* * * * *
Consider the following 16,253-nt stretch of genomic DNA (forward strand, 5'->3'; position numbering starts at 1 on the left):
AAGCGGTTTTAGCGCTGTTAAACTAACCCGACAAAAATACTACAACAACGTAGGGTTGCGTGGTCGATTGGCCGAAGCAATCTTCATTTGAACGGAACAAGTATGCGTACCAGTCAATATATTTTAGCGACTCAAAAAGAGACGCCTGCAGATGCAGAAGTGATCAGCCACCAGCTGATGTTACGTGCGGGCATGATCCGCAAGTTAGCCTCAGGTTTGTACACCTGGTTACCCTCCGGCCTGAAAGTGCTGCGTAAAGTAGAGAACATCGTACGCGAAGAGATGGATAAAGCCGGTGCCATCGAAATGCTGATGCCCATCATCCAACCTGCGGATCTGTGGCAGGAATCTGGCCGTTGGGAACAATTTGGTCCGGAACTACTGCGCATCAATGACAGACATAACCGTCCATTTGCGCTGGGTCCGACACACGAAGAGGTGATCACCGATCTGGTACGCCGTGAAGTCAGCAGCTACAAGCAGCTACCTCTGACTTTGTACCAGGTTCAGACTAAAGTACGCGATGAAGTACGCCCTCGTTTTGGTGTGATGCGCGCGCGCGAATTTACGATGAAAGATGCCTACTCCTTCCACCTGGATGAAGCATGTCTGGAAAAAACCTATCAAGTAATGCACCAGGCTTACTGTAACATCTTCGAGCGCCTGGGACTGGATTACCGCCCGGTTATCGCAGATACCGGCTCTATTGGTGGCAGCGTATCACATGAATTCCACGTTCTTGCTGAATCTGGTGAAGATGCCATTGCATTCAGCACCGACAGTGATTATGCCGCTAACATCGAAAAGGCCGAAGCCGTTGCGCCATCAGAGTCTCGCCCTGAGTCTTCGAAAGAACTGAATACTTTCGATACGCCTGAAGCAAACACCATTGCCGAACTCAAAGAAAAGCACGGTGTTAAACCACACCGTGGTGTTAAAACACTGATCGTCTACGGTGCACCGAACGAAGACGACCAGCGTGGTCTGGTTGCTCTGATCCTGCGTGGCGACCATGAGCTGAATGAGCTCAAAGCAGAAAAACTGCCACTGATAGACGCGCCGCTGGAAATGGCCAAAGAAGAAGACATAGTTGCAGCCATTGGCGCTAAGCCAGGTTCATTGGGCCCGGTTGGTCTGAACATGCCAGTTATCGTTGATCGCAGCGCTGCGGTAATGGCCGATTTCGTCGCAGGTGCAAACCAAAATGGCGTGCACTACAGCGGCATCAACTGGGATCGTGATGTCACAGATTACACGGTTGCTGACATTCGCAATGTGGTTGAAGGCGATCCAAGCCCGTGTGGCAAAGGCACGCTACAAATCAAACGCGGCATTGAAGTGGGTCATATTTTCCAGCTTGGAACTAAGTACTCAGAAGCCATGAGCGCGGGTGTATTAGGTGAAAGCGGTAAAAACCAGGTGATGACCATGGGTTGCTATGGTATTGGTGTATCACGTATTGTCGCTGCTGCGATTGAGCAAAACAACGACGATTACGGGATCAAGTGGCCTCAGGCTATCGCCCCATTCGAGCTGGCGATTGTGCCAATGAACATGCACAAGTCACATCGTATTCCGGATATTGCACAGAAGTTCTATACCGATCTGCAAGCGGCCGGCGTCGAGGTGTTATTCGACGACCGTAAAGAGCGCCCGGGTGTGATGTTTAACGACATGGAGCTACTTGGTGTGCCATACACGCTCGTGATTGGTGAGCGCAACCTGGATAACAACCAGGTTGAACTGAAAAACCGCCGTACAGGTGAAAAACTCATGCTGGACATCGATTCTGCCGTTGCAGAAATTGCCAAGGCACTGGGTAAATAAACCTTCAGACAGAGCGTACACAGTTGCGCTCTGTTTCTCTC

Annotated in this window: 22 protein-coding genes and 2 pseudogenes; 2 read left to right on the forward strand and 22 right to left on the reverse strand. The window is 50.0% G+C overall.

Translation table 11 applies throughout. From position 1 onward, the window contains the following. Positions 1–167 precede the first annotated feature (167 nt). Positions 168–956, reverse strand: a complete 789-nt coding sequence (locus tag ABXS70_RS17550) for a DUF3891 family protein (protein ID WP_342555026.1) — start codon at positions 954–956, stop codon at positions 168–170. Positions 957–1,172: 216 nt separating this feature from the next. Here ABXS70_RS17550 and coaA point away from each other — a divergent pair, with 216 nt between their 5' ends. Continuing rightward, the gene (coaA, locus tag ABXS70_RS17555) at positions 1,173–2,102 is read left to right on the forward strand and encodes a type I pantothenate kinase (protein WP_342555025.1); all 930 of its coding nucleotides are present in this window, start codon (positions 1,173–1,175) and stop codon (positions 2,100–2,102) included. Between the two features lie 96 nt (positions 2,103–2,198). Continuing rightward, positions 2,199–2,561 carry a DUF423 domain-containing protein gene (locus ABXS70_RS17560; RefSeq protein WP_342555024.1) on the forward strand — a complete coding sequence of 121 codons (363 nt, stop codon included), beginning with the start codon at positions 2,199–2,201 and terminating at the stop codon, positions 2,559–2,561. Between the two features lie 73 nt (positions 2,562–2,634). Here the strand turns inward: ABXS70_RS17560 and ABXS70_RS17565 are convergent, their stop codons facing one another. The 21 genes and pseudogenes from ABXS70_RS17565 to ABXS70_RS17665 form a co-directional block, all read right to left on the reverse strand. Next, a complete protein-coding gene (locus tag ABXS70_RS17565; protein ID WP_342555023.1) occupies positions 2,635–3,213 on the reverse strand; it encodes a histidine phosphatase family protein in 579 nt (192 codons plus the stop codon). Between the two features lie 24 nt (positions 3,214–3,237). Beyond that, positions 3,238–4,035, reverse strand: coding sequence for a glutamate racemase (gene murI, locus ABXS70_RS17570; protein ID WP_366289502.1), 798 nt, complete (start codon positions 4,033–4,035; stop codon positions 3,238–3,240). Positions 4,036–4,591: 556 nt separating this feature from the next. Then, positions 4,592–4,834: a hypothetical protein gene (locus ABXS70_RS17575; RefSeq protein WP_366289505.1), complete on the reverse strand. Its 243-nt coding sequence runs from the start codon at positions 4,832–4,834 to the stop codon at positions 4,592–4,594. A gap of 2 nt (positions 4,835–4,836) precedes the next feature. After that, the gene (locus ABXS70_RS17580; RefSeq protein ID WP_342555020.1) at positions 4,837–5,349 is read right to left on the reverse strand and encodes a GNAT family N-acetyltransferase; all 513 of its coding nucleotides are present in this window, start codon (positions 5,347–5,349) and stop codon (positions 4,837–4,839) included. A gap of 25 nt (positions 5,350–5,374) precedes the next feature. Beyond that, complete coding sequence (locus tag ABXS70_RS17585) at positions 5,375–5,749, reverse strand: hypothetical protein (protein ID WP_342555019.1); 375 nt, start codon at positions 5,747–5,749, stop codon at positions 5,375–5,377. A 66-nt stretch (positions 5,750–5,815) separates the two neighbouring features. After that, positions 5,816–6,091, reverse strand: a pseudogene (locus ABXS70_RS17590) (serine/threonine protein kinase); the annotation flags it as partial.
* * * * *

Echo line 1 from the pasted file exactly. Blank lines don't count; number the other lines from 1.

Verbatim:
Consider the following 16,253-nt stretch of genomic DNA (forward strand, 5'->3'; position numbering starts at 1 on the left):